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In normal circumstances, he might have been able to claw things back and still hold down a regular spot at international level, but by the time he left Germany there was a new teenage talent with a magical left foot and near-unrivalled dribbling ability. A guy who, just a few months later, did this.

While Messi was tearing up La Liga, D’Alessandro was finally in Spain too, via that Portsmouth spell that arguably represented his finest half-season outside South America.

There is an argument that the brief nature of his spell on the South Coast of England was what made it so memorable – that if he had stuck around, he’d have just been another Premier League player.

As it is, his name is perennially associated with a great escape in a way fellow January arrival Pedro Mendes is not, despite the Portuguese making as much (if not more) of a contribution in that 2005-06 campaign.

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There’s some beauty in a moment of genius distilled into a period of just a few months.

It’s why Roberto Di Matteo was never likely to turn his Champions League victory into a solid full season as Chelsea manager, and why the likes of Ilan and Kieron Richardson are remembered fondly at West Ham and West Brom respectively, yet might not be had their spells been extended.

Sure, D’Alessandro might have scored just one goal in a Portsmouth shirt. Sure, they’d have finished in the same position with the same points tally if it hadn’t gone in.

But anyone who can do this even once a season is a player to be cherished.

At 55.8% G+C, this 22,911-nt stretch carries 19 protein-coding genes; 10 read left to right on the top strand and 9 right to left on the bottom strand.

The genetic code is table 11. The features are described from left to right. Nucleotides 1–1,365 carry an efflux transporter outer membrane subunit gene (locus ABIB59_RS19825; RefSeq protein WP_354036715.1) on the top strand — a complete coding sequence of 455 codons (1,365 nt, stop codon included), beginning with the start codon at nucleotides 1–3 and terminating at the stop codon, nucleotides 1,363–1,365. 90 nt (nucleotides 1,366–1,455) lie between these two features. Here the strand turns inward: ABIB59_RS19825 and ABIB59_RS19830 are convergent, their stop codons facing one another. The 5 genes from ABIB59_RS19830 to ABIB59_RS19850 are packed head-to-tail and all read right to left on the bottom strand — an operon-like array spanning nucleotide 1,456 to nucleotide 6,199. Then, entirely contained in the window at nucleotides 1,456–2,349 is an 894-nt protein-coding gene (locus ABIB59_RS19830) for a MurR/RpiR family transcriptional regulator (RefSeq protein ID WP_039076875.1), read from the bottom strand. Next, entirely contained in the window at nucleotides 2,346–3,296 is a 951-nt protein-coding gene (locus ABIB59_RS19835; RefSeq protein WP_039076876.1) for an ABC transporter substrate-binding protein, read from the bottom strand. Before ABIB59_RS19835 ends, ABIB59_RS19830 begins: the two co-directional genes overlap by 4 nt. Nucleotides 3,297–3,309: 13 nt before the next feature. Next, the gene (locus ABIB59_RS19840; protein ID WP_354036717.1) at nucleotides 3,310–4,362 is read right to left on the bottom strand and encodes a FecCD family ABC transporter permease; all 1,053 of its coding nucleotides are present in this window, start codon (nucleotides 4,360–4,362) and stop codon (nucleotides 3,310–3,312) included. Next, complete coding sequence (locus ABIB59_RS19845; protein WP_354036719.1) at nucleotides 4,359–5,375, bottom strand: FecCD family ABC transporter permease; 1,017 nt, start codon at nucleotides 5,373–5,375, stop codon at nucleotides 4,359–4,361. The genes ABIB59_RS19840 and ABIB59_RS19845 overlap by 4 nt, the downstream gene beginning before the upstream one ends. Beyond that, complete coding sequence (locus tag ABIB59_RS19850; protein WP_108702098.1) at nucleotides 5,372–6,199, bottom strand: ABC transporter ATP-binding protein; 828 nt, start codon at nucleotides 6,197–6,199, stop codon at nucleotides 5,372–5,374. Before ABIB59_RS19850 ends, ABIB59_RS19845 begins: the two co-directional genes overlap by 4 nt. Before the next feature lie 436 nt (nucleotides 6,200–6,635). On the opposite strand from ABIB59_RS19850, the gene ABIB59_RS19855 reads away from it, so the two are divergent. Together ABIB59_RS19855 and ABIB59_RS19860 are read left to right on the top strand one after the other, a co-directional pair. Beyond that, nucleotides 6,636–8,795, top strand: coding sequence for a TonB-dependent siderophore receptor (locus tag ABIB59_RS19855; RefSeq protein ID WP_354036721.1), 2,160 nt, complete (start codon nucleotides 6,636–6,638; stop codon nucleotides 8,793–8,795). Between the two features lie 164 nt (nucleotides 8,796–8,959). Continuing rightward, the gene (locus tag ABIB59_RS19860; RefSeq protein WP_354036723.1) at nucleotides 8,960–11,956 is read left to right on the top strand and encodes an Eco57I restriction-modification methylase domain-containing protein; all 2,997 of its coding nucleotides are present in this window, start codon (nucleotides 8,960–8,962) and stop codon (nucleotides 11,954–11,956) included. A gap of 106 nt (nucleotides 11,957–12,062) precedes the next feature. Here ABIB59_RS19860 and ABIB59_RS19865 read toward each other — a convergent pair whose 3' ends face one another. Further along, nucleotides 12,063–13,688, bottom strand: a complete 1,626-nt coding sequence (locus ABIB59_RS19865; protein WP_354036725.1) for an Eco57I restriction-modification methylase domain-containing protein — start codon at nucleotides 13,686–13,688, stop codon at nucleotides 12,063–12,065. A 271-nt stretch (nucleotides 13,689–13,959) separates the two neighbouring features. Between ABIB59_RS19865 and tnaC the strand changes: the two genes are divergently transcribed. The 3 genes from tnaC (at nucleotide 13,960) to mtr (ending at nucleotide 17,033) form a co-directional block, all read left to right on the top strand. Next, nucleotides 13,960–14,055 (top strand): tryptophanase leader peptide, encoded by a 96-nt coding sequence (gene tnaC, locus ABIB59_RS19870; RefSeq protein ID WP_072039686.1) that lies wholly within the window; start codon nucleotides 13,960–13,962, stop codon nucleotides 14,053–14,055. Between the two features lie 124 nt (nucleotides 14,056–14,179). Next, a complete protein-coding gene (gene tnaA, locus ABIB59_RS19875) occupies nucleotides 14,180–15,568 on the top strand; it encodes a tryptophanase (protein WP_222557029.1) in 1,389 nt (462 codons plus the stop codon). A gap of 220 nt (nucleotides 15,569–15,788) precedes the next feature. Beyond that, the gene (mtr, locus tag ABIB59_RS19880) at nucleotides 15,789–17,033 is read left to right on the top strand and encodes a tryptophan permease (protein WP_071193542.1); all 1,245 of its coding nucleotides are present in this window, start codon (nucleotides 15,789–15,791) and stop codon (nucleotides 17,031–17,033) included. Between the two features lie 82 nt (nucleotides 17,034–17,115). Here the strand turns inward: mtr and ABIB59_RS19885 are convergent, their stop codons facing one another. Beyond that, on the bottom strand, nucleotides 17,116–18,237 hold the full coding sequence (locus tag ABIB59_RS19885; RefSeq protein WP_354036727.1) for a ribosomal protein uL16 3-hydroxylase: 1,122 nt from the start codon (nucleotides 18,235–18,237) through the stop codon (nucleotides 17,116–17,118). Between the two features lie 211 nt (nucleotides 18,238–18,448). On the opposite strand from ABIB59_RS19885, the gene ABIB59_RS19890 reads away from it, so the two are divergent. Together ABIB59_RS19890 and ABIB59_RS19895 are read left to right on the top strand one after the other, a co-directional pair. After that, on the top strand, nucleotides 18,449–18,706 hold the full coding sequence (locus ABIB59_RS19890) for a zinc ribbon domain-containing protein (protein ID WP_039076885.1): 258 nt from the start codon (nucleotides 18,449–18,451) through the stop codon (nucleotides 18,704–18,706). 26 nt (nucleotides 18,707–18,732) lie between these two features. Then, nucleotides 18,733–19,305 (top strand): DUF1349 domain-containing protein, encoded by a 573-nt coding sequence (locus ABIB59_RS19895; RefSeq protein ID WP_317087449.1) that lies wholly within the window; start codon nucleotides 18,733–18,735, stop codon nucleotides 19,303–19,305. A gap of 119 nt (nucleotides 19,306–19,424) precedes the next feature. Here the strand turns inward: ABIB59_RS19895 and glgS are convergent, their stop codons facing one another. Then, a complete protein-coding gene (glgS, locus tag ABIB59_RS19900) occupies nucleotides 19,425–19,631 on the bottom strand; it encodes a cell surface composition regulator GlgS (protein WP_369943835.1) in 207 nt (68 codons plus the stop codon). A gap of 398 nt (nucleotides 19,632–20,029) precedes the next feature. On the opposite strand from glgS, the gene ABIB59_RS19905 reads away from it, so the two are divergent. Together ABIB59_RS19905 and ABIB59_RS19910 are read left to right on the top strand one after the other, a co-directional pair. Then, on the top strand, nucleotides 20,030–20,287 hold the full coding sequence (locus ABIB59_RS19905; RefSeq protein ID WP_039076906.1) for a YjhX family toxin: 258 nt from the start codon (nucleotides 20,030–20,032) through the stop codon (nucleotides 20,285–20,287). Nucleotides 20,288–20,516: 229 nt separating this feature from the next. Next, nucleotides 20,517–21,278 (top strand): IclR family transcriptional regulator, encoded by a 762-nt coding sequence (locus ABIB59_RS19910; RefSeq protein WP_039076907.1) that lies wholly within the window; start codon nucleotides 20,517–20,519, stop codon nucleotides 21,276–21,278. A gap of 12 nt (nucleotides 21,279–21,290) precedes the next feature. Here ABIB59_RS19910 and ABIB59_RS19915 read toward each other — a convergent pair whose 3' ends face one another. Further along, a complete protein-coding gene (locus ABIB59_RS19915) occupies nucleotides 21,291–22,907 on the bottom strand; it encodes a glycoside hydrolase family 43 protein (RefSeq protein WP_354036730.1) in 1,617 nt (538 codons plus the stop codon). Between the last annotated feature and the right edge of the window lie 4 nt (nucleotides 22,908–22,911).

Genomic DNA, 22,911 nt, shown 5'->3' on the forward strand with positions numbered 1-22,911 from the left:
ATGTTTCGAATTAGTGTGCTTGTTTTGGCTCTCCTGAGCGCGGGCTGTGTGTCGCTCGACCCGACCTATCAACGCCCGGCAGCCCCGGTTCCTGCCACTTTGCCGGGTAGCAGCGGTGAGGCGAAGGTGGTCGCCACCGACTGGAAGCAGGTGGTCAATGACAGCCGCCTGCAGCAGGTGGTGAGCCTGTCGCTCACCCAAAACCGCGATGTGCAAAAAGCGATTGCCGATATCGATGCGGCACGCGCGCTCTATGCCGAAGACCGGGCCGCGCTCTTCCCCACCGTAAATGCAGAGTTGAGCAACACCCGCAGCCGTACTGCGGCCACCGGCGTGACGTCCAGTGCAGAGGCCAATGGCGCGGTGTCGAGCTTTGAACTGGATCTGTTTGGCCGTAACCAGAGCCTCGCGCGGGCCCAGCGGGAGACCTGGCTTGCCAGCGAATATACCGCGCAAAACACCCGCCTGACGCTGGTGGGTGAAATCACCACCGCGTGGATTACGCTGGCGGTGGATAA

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A month before D’Alessandro joined Portsmouth, they had redefined the concept of taking a knife to a gunfight when a midfield including Zvonimir Vukić and Jhon Viáfara unsurprisingly slumped to a four-goal defeat at Arsenal.

But it wasn’t just the contrast to that misery that made the Argentine so special.

Whenever you look back at a player’s career, goals and victories will live on forever in the written record. There’s no room in stats columns for the stunning flicks, or for players pulling off the impossible, yet those who saw D’Alessandro would always prefer watching his touches and turns to nearly any other player, even those who comfortably outdid him in front of goal.


More Cult Heroes

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A celebration of Adel Taarabt and his ability to make your dad angry

A love letter to Alessandro Diamanti, an unlikely West Ham cult hero

Why football needs more like John Guidetti, the Mario Balotelli replacement the PL lost


Goalscorers will come and go, but there are some players who – when they were on their game – would always bring a smile to your face.

Some might point to Messi, or to others, and suggest the marriage of skill and consistency is that bit better. Others will, rightly, disagree.

The scarcity of D’Alessandro’s magic at the highest level is what allows us to continue marvelling at his short-lived pomp.

While  others achieved all they could in the game, we can still imagine the majesty of what we might have been treated to had he fulfilled that early potential.

For me, no one of his generation was as good as the player Andrés D’Alessandro might have been.

By Tom Victor